The Republican Party–as recently as two years ago the dominant political force on the planet–is a divided and dysfunctional remnant of its former self. So the party is desperately searching for a man on a white horse who will rally the troops and defend the presidency, the last redoubt of its former fortunes. In Iowa and New Hampshire, where Republicans dominated competitive caucuses and primaries as recently as 2000, enthusiasm about the Democratic presidential contest far outstripped that for the GOP fight. And those who did choose to caucus and vote as Republicans took the party in radically different directions. Iowa Republicans gave a caucus win to the champion of their party’s evangelical wing, while New Hampshire Republicans opted for a heretic tentatively invited back into the fold because of a creeping sense on the part of mainstream Republicans and their independent allies that he alone might hold the fort against the tide of Obama-mania or resurgent Clintonism. While Mike Huckabee’s Baptist-with-a-guitar candidacy is unlikely to secure him the nomination of a party led by cynics who see the faithful as prospective voters rather than prospective candidates, John McCain’s outsider status has suddenly become his most appealing characteristic for Republicans who are starting to recognize that Americans do not approve of what their party has become.
McCain’s renewal as a serious contender holds out the prospect that if Republicans can swallow their ideologies and accept him, the party might yet hold its own, especially if the fall race is focused on national security issues, which are the Vietnam POW’s forte. Even though McCain’s stands on most issues are those of a committed conservative, and even though on foreign policy he often out-neocons the neocons, his maverick stances on campaign finance reform, global warming and immigration keep him at odds with a Republican base that has been told again and again by talk-radio personalities that the Arizona senator cannot be trusted.
The GOP establishment’s discomfort with McCain actually helped him in New Hampshire. It made him credible with independents and caused even Republican stalwarts to think that, whether the party must compete in the fall against the newly emotional campaign of Hillary Clinton or what Bill Clinton dismissed as the “fairy tale” candidacy of Barack Obama, the best GOP bet might be a “senior statesman.” That’s McCain’s fundamental appeal to Republicans who are justifiably shaken not just by the failures of George W. Bush’s presidency and their party’s faltering poll numbers but by the fact that in Iowa and New Hampshire, independents and a surprising number of Republicans caucused and voted as Democrats.
Republican leaders and the grassroots faithful would prefer another candidate to McCain. But, to paraphrase Donald Rumsfeld, you campaign with the candidates you’ve got. And the other GOP contenders inspire even less confidence than McCain among the more enlightened faithful. Romney has been on both sides of “core values” issues like abortion rights, gay rights and immigration. Giuliani, by skipping first caucus and primary states, lost an opportunity to prove he could appeal to base voters despite their disdain for his stances on social issues. Huckabee, who appealed to the base in Iowa as a “Christian leader” but then tried to run in more secular New Hampshire as just a “leader,” terrifies GOP donors and strategists, who fear he’ll be a Barry Goldwater-style disaster in November. Thompson’s campaign has confirmed that the actor who wanted to play the role of Reagan is not ready for prime time. But the challenge runs deeper than personalities; it reflects the fact that the party has no candidate who can easily maintain its unnatural coalition of home-schooling fundamentalists, anti-tax suburbanites, gun-owning libertarians, sherry-sipping neocons and the business elite.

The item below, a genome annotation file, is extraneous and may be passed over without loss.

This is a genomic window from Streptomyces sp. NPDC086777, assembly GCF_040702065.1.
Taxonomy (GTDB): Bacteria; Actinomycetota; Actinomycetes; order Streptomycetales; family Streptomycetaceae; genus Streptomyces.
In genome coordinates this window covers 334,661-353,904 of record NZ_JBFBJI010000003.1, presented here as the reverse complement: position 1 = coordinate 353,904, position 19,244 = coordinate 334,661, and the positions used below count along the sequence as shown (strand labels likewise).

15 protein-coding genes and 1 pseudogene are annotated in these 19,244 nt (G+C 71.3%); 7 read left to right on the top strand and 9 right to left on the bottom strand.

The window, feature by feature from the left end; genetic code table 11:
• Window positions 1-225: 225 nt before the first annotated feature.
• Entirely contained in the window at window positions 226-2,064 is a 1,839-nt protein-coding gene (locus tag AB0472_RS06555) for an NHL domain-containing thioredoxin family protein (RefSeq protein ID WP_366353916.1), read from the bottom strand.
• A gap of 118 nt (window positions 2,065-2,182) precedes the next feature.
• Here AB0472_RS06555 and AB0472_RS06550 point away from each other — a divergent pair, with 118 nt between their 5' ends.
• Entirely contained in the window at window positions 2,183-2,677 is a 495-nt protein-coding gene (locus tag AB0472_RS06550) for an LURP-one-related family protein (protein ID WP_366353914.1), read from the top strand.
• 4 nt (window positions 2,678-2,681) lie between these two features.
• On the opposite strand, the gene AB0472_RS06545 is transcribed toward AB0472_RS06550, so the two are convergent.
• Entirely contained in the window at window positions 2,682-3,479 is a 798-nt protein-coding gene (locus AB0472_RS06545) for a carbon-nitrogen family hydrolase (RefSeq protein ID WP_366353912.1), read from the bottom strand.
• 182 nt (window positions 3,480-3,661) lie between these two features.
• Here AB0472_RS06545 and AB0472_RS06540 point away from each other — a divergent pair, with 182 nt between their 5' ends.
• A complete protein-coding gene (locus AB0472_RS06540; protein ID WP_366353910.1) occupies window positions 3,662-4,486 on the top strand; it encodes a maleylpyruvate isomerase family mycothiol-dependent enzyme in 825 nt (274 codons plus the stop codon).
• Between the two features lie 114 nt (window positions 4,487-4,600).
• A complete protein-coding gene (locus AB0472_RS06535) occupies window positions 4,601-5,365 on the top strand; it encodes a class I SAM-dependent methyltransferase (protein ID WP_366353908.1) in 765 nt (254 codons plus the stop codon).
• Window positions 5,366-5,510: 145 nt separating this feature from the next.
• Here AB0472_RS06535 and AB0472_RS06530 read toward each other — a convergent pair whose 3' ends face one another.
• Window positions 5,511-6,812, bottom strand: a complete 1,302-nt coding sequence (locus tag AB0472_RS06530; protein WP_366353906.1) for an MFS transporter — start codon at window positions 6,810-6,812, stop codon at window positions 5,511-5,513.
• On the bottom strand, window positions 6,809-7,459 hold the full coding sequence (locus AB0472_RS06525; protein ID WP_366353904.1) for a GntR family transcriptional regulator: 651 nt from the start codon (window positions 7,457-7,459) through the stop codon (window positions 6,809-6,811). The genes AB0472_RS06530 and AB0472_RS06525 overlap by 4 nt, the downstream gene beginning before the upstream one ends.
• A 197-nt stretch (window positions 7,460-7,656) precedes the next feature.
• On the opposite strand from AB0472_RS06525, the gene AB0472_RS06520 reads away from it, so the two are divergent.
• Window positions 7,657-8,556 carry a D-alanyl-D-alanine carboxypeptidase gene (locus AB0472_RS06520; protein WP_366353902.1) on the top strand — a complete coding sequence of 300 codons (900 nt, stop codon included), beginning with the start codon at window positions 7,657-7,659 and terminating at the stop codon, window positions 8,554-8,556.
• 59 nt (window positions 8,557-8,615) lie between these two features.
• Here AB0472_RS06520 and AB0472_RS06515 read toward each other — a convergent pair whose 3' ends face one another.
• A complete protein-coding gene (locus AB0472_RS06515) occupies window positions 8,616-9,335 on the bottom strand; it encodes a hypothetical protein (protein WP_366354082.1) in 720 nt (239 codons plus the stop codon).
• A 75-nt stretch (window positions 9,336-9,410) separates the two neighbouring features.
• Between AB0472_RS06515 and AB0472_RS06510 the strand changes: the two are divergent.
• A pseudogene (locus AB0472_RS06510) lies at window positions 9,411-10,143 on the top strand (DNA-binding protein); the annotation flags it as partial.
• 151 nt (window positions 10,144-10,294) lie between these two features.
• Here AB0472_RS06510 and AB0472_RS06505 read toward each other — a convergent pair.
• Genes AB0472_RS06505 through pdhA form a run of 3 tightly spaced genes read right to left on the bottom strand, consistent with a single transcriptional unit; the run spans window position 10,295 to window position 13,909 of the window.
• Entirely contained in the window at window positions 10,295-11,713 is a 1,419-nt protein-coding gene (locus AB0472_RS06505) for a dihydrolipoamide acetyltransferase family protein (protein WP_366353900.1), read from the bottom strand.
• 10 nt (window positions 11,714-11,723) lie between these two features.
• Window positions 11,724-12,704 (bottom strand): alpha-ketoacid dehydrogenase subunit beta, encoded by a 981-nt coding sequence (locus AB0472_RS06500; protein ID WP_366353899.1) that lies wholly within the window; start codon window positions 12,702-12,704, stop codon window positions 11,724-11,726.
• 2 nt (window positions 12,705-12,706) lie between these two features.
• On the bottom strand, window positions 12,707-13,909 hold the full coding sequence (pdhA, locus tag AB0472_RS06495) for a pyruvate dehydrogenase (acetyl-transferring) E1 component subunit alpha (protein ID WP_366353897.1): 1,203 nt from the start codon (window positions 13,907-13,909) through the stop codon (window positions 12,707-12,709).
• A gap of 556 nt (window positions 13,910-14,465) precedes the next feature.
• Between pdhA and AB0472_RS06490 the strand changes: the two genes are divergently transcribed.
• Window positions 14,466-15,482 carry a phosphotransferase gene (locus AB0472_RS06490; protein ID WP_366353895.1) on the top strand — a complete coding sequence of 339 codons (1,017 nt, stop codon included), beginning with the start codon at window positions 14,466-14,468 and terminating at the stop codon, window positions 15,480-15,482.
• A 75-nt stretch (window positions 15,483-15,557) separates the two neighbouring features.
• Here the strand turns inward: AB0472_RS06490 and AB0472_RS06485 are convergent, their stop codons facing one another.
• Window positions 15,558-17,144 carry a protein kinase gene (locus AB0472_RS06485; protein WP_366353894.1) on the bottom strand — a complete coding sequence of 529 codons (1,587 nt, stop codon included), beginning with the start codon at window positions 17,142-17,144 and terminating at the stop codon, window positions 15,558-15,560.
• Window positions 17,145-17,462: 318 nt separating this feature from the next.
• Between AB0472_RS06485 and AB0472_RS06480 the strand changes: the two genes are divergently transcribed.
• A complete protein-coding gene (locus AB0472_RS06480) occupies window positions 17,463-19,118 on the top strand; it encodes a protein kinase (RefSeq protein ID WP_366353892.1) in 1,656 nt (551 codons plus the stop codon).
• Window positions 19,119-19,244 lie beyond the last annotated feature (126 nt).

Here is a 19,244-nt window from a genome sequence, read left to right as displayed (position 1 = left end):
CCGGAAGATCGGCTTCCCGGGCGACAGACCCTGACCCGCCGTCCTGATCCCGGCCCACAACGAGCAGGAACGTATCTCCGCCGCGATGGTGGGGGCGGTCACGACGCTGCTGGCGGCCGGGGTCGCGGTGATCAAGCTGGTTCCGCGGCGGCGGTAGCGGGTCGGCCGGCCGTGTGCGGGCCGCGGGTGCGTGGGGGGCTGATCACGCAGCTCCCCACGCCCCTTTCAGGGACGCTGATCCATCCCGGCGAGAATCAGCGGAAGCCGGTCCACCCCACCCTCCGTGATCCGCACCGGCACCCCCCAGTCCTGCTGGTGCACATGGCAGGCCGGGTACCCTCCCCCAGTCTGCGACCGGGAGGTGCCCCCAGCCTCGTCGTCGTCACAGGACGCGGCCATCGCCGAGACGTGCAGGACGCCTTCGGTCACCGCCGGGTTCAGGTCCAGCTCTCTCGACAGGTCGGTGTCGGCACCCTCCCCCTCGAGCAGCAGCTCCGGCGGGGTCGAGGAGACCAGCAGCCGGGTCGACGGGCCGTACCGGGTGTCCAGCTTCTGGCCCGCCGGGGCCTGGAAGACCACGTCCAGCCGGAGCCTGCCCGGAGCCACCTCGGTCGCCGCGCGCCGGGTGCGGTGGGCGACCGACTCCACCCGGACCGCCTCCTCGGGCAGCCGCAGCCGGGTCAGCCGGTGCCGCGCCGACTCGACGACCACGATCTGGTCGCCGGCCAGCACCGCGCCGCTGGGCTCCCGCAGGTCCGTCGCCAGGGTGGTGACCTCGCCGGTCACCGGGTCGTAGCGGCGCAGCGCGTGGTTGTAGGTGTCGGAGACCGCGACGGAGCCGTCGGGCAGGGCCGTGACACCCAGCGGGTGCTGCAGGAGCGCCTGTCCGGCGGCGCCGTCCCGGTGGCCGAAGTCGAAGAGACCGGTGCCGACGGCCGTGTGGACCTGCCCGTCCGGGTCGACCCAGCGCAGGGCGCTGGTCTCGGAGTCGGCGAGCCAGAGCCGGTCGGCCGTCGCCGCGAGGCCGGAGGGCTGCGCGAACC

Listening to conservative talk-radio as the New Hampshire primary approached offered a reminder that, as conservative commentator Laura Ingraham admits, “There’s a real debate within the Republican Party about what conservatism means in the twenty-first century.” On the eve of the primary, Rush Limbaugh was lambasted by callers for being too tough on Huckabee, for neglecting Ron Paul’s libertarian and antiwar candidacy, and for failing to recognize the fundamental flaws of Romney and other contenders the conservative commissars prefer to McCain.
The commissars may yet win. Romney has plenty of his own money to carry on, and if the divisions run deep enough in the early caucus and primary states, Giuliani’s late-stage strategy could prevail. But Democratic strategist Bob Beckel was not spinning when he said, “McCain is the one person [Democrats] fear more than anybody else.” As Beckel notes, “McCain could make a little bit of the reform argument himself, and he’s got the national security issues.”
McCain is old and edgy. That’s his strength; it makes him just enough of an outsider to keep Republicans competitive in a “change” election. It’s the argument he’ll be delivering in Michigan, South Carolina, Florida and other states where the GOP’s difficult debate about what conservatism means–and how competitive the party wants to be in November–will play out as it struggles to nominate a replacement for the least-popular President in modern American history.